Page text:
Obtaining a Perfect Score with Google PageSpeed Insights

This blog just got a little uglier and a little faster.

I recently set a lofty goal for this blog. I wanted the site to achieve a perfect score (100/100) with Google PageSpeed Insights. Google PageSpeed Insights is a (very picky) tool to help front-end people make their pages load quickly in the browser.

A lot of people will tell you that you don’t need a perfect score from Google to have a fast and performant website. I would tend to agree – especially after executing these changes. You don’t really need to have a 100/100 to have a speedy, modern, and accessible website but it couldn’t hurt to try! After I got going on this idea 100 seemed like the holy grail. I wanted it. I hungered for it. After a lot of fussing, I got it. Well, ok.. I scored 99/100 but you’ll see why in a minute.

So, without further ado, here are the changes that I made.


Probably the easiest thing to install is a WordPress caching system (if you are running WordPress) like Comet Cache. PageSpeed Insights was complaining about my server taking too long to respond so installing a cache and allowing compiled pages to be served from memory was an easy plugin install and something that I had been meaning to do for a while.

Moving Scripts to the Bottom of the Page

Moving scripts to the bottom of the page is not a trivial thing to do in WordPress. Most of all, you’ll probably want jQuery loaded in the <head> of your document before other plugins load and try to call jQuery. PageSpeed Insights won’t like this. Loading scripts at the bottom of the page is better for performance. In my case, it was safe to move all scripts (including jQuery) to the bottom of the page. Doing this was tricky, so I wrote a custom WordPress functionality plugin to do this. You could also add the following code to your functions.php file.

function mdwpbp_move_js() {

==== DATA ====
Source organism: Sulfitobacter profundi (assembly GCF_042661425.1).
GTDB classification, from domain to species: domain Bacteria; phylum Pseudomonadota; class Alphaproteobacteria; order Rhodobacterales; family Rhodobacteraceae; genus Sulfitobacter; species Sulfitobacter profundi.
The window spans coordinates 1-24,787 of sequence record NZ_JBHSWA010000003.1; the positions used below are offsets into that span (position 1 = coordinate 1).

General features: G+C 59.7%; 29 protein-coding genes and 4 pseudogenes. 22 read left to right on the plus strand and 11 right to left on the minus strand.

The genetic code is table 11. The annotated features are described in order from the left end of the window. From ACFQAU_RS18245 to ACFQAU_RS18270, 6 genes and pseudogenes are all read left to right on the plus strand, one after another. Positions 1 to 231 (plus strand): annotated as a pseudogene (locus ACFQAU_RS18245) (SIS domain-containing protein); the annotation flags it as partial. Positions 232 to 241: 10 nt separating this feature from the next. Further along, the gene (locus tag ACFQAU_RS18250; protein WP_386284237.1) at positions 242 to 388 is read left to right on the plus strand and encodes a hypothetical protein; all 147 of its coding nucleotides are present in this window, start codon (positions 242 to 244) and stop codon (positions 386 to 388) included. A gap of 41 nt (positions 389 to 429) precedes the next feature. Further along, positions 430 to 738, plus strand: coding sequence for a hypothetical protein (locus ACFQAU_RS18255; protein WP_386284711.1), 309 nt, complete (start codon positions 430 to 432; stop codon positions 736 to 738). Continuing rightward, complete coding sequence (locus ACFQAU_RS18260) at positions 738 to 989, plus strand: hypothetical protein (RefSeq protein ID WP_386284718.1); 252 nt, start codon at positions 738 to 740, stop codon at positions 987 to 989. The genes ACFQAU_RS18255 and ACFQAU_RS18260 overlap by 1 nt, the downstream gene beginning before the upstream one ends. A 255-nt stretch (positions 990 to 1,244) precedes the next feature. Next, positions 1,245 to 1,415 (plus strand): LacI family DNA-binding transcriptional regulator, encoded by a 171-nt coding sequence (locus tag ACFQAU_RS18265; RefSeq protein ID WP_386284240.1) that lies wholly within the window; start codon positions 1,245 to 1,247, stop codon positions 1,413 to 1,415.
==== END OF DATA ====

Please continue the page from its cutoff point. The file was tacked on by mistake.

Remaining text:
// remove scripts from the WP header
  remove_action('wp_head', 'wp_print_scripts');
  remove_action('wp_head', 'wp_print_head_scripts', 9);
  remove_action('wp_head', 'wp_enqueue_scripts', 1);
  // re-add the scripts to the WP footer
  add_action('wp_footer', 'wp_print_scripts', 5);
  add_action('wp_footer', 'wp_enqueue_scripts', 5);
  add_action('wp_footer', 'wp_print_head_scripts', 5);

// enqueue the scripts
add_action('wp_enqueue_scripts', 'mdwpbp_move_js', 999);

I also used a plugin called MinQueue. MinQueue allows us to concatenate scripts and even CSS files into one file and place them in the header or footer of your WordPress installation.

Structuring HTML to Load Critical CSS First

Ug. This was tedious. If you get this “error” from PageSpeed Insights, it means that you have CSS selectors in your CSS that are not being used to style “above the fold” content. PageSpeed Insights wants you to send the CSS selectors that are being used right away. In fact, it doesn’t even want to make another round trip HTTP request to the server. The page is painting! We need this CSS now! “Critical”, above-the-fold CSS on page load without a HTTP request sent to your server (in order to reduce the number of HTTP requests and start painting visible parts of the page right away); it seems like a tall order.